Atomic energy supplies approximately one-fifth of all energy used in the United States, which is the world's largest producer. However, due to the geographic realities associated with the world's distribution of uranium deposits Uncle Sam is incredibly dependent on foreign suppliers. Consider that 83% of the 58 million pounds of uranium purchased by American nuclear plants in 2012 was imported. Meanwhile, 38% of enriched uranium required came from foreign enrichment facilities. By comparison, only 40% of crude oil needs were imported last year.
To be clear, the nuclear fuel cycle begins with mined uranium, is processed into uranium concentrate (the focus of the graphic), converted to uranium hexafluoride, enriched, and fabricated into reactor-ready fuel. While there is a decent amount of diversification in the map above, there are also a limited number of sources to choose from. For instance, Exelon , the nation's largest generator of nuclear energy, is set to acquire 60% of its fuel needs from just three producers through 2017. Given nuclear energy's importance to the national grid, how big of a risk is the industry's dependence on five countries for 84% of its fuel? Is it the biggest risk facing nuclear generators? Fool contributor Maxx Chatsko looks deeper in the following video.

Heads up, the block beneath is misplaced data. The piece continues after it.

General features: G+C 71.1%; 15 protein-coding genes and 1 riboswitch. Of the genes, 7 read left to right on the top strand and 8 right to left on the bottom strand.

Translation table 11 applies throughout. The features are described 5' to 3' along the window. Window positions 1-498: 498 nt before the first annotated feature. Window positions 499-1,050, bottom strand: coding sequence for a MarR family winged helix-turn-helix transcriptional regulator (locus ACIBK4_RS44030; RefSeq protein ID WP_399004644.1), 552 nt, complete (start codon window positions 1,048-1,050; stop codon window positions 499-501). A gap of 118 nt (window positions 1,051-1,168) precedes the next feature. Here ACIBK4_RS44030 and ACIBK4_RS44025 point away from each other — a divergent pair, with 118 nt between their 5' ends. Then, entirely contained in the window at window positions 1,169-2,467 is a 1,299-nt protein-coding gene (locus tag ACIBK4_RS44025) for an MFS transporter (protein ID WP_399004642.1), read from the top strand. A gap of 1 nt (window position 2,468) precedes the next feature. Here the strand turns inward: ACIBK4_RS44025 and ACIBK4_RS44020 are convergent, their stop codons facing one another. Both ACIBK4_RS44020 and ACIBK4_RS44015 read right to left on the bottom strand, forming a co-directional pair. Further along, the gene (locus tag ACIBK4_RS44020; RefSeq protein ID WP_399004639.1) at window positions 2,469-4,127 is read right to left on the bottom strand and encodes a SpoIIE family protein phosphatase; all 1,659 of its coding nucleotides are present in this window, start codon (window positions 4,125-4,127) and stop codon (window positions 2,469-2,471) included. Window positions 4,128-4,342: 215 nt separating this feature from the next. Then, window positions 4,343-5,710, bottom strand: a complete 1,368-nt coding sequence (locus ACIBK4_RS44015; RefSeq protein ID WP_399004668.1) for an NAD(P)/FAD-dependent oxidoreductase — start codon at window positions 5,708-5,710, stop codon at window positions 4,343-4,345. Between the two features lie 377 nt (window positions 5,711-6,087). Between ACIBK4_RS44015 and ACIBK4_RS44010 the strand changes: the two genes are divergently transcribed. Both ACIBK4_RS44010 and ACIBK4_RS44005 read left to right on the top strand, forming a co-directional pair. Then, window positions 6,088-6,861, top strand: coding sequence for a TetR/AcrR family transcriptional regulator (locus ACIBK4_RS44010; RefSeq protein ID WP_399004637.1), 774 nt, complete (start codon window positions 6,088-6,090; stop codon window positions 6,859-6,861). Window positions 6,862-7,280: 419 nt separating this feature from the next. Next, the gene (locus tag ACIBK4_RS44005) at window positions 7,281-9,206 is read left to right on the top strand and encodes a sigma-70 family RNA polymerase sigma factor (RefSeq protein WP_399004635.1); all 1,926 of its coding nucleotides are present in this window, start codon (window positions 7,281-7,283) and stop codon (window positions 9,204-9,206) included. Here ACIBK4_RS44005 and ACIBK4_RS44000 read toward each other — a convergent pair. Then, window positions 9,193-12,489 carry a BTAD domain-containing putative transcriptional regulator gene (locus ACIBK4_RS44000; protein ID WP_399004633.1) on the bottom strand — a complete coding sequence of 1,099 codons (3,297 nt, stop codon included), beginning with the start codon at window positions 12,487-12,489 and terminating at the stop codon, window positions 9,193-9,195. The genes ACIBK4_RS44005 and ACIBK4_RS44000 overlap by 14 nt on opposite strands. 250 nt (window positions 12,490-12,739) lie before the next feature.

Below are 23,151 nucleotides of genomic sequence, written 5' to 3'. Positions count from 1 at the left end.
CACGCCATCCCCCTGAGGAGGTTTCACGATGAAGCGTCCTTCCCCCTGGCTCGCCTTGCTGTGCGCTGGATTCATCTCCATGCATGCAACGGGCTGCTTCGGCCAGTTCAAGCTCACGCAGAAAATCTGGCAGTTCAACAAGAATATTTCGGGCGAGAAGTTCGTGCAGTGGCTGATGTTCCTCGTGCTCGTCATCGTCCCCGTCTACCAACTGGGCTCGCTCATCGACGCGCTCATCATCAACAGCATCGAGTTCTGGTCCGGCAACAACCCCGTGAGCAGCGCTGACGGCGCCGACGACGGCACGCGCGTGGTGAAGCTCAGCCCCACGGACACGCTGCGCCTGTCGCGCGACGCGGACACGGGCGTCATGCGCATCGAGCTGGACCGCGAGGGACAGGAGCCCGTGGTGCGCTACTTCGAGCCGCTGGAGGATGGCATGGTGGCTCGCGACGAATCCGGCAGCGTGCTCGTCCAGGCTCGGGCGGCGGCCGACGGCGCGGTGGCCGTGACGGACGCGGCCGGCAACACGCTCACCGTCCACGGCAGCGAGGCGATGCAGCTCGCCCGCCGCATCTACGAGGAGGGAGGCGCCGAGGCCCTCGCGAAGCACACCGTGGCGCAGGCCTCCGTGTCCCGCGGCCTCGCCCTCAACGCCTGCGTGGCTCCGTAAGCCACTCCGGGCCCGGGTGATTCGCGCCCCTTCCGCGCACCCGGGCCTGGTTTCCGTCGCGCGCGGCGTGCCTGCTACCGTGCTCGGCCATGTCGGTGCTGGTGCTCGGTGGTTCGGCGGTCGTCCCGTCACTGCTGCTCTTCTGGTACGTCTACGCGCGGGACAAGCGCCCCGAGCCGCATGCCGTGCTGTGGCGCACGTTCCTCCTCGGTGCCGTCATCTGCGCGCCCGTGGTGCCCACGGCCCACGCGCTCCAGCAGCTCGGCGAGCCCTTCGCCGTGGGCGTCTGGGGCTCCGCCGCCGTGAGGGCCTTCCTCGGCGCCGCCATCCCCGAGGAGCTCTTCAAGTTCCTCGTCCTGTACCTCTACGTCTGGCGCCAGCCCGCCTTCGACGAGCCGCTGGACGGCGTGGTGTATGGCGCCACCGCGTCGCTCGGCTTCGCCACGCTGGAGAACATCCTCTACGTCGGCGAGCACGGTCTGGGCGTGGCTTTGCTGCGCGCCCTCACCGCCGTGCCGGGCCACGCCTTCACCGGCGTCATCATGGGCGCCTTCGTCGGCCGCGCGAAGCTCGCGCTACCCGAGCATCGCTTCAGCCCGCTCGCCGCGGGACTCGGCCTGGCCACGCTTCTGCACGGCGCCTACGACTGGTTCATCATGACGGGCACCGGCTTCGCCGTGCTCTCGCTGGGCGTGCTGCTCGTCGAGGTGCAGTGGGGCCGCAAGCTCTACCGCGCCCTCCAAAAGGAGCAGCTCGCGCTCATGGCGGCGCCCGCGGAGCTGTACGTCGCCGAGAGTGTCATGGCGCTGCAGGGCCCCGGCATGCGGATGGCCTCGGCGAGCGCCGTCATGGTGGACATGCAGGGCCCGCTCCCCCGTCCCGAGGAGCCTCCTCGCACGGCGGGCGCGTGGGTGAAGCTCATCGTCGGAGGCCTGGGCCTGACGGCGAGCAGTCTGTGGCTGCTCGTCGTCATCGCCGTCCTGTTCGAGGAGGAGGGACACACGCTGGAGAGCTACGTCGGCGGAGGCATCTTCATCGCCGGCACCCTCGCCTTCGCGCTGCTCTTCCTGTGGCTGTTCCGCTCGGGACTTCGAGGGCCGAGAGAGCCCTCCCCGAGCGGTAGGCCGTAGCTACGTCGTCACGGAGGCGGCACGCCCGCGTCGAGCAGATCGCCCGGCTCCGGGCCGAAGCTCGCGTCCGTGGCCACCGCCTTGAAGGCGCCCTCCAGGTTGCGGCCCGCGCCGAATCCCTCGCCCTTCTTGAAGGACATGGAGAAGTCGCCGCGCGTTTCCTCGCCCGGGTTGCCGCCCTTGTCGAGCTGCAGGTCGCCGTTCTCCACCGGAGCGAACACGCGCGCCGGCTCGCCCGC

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The article Is America's Nuclear Fuel Supply Safe? originally appeared on Fool.com.
Fool contributor Maxx Chatsko has no position in any stocks mentioned. Check out his personal portfolio, his CAPS page, or follow him on Twitter @BlacknGoldFool to keep up with his writing on energy, bioprocessing, and biotechnology.Joel South has no positions in any stocks mentioned. The Motley Fool recommends Exelon and Southern Company. Try any of our Foolish newsletter services free for 30 days. We Fools may not all hold the same opinions, but we all believe that considering a diverse range of insights makes us better investors. The Motley Fool has a disclosure policy.
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